Stockwell Day 1, media 0: Goldstein
Unreported crime jumps at an ‘alarming’ rate, proving his ‘absurd’ argument was right
By LORRIE GOLDSTEIN, Toronto Sun
Last Updated: October 2, 2010 11:19pm
http://www.torontosun.com/comment/colum ... 53901.html
Over the summer, Treasury Board President Stockwell Day took a pounding from Ottawa’s chattering classes for observing the amount of unreported crime in Canada is increasing at an “alarming” rate.
Some pundits mocked Day by arguing, incorrectly, that since “unreported” crime can’t be measured, it was absurd for Day to claim it was rising.
Others ridiculed him for (accurately) citing “six-year-old” data from 2004, even though that was the most up-to-date information available at the time.
Last week, Statistics Canada released its latest figures on unreported crime, based on crime victimization data compiled for the General Social Survey (GSS), a scientific poll of 19,500 Canadians over the age of 15, conducted once every five years.
The numbers confirm exactly what Day said.
Unreported crime in Canada is increasing at an “alarming,” or, if you prefer, a statistically significant rate.
The GSS estimates in 2009, only 31% of crimes were reported to police, part of a steady drop since 1999, when 37% were reported. (In 2004, it was 34%.)
Only an estimated 29% of violent crimes such as sexual assault, robbery and physical assault were reported in 2009, a level Statistics Canada describes as stable since 1999, when it was 31%.
However, there have been significant decreases in the reporting of household crimes (break and enter, motor vehicle/parts theft, household property theft and vandalism), down from an estimated 44% of all incidents in 1999 to 36% last year.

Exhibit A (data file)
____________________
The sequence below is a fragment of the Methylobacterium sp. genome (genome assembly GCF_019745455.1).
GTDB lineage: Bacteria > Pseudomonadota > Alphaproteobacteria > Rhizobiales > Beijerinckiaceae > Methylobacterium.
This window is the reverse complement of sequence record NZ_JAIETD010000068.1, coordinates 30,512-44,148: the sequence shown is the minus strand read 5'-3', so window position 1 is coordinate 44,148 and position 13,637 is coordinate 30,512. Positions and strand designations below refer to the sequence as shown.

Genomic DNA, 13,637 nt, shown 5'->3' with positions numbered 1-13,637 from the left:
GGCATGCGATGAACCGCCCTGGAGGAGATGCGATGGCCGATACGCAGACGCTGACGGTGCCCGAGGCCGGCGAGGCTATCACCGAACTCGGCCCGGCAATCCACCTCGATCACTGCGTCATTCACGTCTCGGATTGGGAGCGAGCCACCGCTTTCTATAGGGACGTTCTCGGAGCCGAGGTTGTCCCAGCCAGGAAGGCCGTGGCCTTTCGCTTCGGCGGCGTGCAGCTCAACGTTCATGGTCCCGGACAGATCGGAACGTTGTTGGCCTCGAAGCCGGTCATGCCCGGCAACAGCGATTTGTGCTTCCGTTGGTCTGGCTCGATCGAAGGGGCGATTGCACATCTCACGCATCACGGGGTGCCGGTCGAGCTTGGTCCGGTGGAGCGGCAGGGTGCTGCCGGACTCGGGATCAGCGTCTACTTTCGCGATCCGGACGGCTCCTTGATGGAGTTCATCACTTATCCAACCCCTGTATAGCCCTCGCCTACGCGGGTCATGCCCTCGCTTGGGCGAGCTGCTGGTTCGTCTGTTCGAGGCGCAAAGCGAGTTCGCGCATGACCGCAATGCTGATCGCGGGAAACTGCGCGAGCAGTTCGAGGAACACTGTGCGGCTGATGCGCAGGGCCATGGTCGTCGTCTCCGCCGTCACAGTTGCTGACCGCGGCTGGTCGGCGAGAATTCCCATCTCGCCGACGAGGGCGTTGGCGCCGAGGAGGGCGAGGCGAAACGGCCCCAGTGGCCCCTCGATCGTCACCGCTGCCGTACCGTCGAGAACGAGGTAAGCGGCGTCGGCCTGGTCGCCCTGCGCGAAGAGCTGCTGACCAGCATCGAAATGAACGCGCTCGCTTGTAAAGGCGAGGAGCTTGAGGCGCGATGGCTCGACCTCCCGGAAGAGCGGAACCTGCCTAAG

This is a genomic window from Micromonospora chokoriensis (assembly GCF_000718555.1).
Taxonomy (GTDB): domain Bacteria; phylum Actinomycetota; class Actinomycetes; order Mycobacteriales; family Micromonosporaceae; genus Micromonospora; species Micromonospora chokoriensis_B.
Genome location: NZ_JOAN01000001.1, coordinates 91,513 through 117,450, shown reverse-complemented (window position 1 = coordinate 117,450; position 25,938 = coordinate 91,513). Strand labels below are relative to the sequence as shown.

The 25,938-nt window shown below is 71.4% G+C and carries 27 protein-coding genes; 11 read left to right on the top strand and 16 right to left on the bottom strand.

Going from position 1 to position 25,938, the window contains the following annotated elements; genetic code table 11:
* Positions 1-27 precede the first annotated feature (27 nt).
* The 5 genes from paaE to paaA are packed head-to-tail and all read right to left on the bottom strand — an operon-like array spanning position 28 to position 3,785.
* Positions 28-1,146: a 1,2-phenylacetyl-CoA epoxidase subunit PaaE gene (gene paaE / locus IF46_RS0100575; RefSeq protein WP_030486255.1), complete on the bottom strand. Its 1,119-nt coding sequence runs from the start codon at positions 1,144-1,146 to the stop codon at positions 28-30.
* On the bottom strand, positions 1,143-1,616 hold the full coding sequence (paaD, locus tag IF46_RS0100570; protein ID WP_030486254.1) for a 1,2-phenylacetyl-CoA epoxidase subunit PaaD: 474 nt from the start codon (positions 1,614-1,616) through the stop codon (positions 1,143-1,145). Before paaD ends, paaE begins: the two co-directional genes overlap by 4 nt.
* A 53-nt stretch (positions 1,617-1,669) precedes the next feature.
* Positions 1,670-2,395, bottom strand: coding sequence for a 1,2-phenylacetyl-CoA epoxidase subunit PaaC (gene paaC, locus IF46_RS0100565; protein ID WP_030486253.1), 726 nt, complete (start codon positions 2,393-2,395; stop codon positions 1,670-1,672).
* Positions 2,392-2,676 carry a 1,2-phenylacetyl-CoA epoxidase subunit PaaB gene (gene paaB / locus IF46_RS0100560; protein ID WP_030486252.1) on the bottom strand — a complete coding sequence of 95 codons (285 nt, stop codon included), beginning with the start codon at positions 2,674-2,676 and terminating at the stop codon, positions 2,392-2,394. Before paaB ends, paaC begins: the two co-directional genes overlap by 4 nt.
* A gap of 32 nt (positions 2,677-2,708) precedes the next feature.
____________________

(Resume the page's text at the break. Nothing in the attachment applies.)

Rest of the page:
Similarly, reported theft of personal property dropped from 35% of all incidents in 1999 to 28% last year.
It’s also estimated 88% of sexual assaults weren’t reported to police in 2009.
One major reason why so much crime goes unreported is the victim believes, rightly or wrongly, the incident is too minor for the police to become involved. (Another is the victim believes reporting the crime won’t do any good.)
But that doesn’t mean the GSS only covers minor crimes.
It’s estimated one in five unreported sexual assaults are sexual attacks, involving physical violence or threats.
To be clear, the latest statistics support Day’s argument the increasing incidence of unreported crime is, indeed, alarming.
This comes, remember, in the face of a political and media culture on Parliament Hill that overwhelmingly opposes Conservative attempts to toughen the criminal justice system and can barely conceal its contempt for such efforts.
By way of illustration, Day’s original remarks about the increase in unreported crime were in response to a reporter mockingly asking him why, as fiscal conservatives, the Tories would “blow” billions of dollars on more prison spending, when crime was declining and thus there was no need.
That was a reference to Canada’s reported crime rate dropping 3% in 2009 and 17% over the previous decade (while remaining 316% higher, for violent crime, compared to the early 1960s).
Day, in citing rising unreported crime, was making the valid point in reply that reported crime rates to police don’t tell the whole story about the actual incidence of crime.
Unfortunately, he also made it in the context of the other half of the reporter’s question, about more prison spending.
This prompted the media to mock Day for citing stats on unreported crime at all, claiming either there was no such thing (untrue), or that unreported crime is irrelevant to prison spending (largely true).
Then again, small drops in the annual reported crime rate, the media’s entire premise for challenging Day on increased prison spending, are also irrelevant to that issue.
What’s relevant, as Day noted, is Conservative measures to toughen sentencing, such as ending the two-for-one discount for time spent in pre-trial custody, create a need for more prison space.
If the Tories toughen sentencing and don’t spend more on our aging prisons, they’ll make prison overcrowding even worse than it is today.
Then they’ll be mocked by the same media accusing them of spending too much on new prison construction, for not spending enough.